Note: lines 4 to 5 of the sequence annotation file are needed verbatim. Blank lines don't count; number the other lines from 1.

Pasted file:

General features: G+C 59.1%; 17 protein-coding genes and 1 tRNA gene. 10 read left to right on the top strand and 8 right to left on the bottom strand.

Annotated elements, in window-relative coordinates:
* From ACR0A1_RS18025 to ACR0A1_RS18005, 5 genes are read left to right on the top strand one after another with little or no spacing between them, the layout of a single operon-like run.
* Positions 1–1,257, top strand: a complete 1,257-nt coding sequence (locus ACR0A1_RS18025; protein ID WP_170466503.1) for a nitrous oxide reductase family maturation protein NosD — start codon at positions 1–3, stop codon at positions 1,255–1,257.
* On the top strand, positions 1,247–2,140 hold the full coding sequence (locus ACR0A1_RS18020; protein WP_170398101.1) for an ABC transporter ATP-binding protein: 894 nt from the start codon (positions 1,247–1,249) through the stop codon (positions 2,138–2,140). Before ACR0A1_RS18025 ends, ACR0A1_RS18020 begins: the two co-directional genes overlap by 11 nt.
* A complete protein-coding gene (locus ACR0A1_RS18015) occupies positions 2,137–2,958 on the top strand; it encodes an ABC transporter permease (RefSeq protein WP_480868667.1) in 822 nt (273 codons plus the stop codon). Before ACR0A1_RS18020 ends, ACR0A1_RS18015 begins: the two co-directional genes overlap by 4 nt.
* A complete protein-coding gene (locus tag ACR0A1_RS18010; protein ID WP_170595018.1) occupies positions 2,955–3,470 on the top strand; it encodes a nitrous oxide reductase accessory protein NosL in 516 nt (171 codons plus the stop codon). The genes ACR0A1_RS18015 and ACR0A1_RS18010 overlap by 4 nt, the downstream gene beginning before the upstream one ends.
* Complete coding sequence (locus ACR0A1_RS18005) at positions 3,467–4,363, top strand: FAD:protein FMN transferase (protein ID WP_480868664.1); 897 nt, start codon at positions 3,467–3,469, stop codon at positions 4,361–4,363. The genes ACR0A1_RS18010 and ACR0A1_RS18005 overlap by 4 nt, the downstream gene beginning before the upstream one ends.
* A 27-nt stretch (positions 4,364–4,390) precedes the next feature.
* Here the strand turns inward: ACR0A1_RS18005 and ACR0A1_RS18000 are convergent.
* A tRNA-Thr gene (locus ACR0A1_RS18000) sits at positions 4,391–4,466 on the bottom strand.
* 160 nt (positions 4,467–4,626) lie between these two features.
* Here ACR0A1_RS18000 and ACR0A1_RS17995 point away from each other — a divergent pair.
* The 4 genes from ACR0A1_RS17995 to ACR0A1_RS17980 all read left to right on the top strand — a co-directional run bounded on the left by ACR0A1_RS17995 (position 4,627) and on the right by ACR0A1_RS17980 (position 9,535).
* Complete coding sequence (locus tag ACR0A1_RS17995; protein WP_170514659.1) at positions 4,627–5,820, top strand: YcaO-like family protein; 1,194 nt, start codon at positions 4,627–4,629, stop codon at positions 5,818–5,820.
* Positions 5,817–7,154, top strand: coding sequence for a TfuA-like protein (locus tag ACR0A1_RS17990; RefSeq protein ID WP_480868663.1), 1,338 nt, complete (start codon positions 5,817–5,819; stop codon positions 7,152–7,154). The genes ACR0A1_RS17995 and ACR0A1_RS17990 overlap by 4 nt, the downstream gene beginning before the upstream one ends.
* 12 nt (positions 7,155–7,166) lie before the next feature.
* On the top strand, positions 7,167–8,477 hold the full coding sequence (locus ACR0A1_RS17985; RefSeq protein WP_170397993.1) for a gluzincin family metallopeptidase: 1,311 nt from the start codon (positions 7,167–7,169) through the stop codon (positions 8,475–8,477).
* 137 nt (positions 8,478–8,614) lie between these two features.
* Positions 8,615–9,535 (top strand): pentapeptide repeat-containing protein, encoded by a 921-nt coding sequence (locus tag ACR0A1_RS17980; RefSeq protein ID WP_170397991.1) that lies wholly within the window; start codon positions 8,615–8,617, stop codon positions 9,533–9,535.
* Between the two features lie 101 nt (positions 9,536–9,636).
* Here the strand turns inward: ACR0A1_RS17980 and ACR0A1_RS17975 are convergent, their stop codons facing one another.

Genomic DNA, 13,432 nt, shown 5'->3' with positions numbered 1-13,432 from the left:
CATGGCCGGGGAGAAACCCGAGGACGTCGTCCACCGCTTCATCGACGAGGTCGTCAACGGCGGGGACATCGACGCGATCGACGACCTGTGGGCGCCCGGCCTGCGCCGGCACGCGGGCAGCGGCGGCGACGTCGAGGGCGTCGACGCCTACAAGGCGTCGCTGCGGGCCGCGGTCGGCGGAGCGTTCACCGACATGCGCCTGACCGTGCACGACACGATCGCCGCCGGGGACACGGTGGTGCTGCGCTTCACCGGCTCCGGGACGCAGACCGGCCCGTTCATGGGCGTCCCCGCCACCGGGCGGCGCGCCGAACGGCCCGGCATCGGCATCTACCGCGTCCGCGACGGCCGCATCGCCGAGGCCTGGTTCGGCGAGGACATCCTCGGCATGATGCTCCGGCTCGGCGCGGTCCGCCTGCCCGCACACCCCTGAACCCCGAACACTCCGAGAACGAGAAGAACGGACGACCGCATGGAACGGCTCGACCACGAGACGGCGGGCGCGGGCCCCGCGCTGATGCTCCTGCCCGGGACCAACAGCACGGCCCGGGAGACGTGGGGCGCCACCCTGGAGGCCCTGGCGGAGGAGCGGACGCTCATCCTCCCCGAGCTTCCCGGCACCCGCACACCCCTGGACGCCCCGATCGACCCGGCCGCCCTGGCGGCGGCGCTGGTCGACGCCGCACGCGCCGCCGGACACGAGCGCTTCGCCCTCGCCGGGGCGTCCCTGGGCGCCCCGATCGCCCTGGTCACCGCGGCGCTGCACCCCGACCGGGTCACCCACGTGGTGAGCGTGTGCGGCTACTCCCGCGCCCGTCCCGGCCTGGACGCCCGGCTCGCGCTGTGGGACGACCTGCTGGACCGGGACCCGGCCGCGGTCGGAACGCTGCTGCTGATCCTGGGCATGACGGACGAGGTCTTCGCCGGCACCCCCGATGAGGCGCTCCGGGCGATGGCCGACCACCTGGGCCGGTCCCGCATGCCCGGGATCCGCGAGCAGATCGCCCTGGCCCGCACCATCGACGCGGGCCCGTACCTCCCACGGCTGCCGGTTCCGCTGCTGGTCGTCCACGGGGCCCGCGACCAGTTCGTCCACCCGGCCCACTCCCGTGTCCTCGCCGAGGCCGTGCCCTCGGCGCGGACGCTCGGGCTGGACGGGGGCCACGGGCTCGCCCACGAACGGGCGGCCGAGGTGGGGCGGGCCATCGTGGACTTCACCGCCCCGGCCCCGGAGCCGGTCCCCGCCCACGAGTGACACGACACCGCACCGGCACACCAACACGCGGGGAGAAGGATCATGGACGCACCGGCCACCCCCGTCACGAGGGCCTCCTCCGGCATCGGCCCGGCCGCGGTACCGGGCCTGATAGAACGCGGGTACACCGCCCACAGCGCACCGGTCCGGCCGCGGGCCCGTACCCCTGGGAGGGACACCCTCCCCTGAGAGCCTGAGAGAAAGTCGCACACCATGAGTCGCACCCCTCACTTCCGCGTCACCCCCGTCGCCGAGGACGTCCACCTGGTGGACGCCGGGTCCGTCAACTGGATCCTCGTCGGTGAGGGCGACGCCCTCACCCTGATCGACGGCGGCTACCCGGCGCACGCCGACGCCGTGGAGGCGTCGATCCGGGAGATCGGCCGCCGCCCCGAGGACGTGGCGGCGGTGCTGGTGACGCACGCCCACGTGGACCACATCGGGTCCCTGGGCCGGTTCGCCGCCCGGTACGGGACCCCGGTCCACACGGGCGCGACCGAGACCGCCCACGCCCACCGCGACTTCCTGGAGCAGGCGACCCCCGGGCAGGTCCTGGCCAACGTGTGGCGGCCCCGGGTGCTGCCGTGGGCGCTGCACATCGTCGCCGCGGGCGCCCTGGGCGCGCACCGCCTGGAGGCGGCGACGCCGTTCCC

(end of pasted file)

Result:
* Positions 1–1,257, top strand: a complete 1,257-nt coding sequence (locus ACR0A1_RS18025; protein ID WP_170466503.1) for a nitrous oxide reductase family maturation protein NosD — start codon at positions 1–3, stop codon at positions 1,255–1,257.
* On the top strand, positions 1,247–2,140 hold the full coding sequence (locus ACR0A1_RS18020; protein WP_170398101.1) for an ABC transporter ATP-binding protein: 894 nt from the start codon (positions 1,247–1,249) through the stop codon (positions 2,138–2,140). Before ACR0A1_RS18025 ends, ACR0A1_RS18020 begins: the two co-directional genes overlap by 11 nt.